On Friday, I wrote about how the director of the Serious Fraud Office proposed an amendment to the UK Bribery Act that would expand the law’s coverage and lead to the possible blacklisting of companies.
The Bribery Library Blog said in a post that Director David Green’s ideas are gaining traction.
The post was written by Adam Greaves of the McGuire Woods’ London Anti-Corruption Group. Another member of the Group is partner Vivian Robinson QC, who served as the SFO’s first general counsel, and David Kirk, a partner who joined the firm from the Financial Conduct Authority.
Greaves, Robinson and Kirk were kind enough to share more of their thoughts with the FCPA Blog regarding Green’s proposal to an already controversial bribery law.
The UK does not follow the U.S. legal principle of ‘respondeat superior,’ and this has led to difficulty in holding companies liable in the UK for financial crime committed in their name. To do so requires proof that someone at a top level of the organisation (e.g., a director or senior manager) has participated in the offence.
The single exception to this is contained in section 7 of the UK Bribery Act, whereby a company will be liable if any individual ‘associated’ with the company commits bribery, intending to obtain or retain business or a business advantage for the company.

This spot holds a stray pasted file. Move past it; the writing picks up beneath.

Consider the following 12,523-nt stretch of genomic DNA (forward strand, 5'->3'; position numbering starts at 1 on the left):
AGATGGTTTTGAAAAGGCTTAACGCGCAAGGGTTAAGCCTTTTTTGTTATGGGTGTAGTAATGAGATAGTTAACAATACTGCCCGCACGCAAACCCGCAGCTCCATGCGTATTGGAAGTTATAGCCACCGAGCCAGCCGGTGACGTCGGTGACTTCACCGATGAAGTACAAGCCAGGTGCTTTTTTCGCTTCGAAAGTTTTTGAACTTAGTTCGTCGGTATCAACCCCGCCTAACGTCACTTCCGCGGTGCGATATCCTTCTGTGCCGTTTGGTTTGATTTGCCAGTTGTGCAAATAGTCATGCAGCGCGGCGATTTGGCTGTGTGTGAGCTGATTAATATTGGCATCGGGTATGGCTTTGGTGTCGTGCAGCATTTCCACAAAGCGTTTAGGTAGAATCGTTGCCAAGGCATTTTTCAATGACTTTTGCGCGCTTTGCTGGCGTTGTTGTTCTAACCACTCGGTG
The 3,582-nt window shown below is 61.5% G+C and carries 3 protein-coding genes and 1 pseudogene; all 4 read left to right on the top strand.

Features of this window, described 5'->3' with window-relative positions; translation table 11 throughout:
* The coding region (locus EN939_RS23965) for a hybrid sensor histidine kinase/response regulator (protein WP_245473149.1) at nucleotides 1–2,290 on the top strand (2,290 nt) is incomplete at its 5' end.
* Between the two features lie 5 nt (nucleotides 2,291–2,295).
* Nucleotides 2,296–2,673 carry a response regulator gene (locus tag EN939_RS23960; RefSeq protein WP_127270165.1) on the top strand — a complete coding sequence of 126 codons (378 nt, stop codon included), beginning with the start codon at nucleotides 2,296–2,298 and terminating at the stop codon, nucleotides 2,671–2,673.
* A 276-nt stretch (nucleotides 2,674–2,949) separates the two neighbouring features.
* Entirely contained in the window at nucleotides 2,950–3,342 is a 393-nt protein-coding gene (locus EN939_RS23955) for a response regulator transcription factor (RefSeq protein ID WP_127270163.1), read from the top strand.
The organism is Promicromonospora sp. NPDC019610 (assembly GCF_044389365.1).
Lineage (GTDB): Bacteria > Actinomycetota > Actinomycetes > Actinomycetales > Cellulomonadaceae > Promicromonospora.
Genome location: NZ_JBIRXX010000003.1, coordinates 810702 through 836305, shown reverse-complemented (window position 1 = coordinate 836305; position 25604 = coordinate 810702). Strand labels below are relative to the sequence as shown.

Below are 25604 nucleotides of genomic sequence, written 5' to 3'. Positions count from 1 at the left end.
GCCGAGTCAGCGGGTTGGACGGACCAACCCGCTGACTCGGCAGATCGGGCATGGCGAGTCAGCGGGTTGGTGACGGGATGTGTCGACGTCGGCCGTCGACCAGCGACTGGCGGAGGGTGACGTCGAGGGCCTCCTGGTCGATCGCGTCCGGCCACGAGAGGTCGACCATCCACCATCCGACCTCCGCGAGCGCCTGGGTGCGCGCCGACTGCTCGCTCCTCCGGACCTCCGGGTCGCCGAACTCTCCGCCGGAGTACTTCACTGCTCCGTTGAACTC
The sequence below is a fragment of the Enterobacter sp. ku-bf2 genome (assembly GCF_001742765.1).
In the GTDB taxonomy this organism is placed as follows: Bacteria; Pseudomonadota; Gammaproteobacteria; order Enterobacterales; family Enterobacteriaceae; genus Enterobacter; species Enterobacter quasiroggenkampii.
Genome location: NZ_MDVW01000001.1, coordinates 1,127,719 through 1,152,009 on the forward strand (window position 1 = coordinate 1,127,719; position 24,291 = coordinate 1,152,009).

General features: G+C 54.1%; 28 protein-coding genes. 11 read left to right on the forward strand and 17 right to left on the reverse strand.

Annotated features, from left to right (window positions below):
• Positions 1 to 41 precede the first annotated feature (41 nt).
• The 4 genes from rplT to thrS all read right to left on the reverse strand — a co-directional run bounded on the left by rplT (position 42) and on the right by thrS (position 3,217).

The only defense available is for the company to establish that it had in place ‘adequate procedures’ designed to prevent such things occurring.
The Serious Fraud Office and the Government appear to be keen to extend this principle to cover financial crime committed by employees of corporate institutions such as banks and other firms from which the organisation benefits.
There are arguments both for and against this.
On the one hand, it might be said to be in the interests of society that institutions such as banks should be required to have in place systems which guard against the commission of economic crime in general, rather than simply within the narrow context of corruption by employees.
On the other hand, it may be argued that this should not be rushed into. Better to wait and see how the Bribery Act provision works out in practice and what legal or other problems are created by this new legislation.
It may also be argued that failure by banks and other financial institutions in this regard should remain to be dealt with by the regulator rather than through criminal enforcement.
Julie DiMauro is the executive editor of FCPA Blog and can be reached here.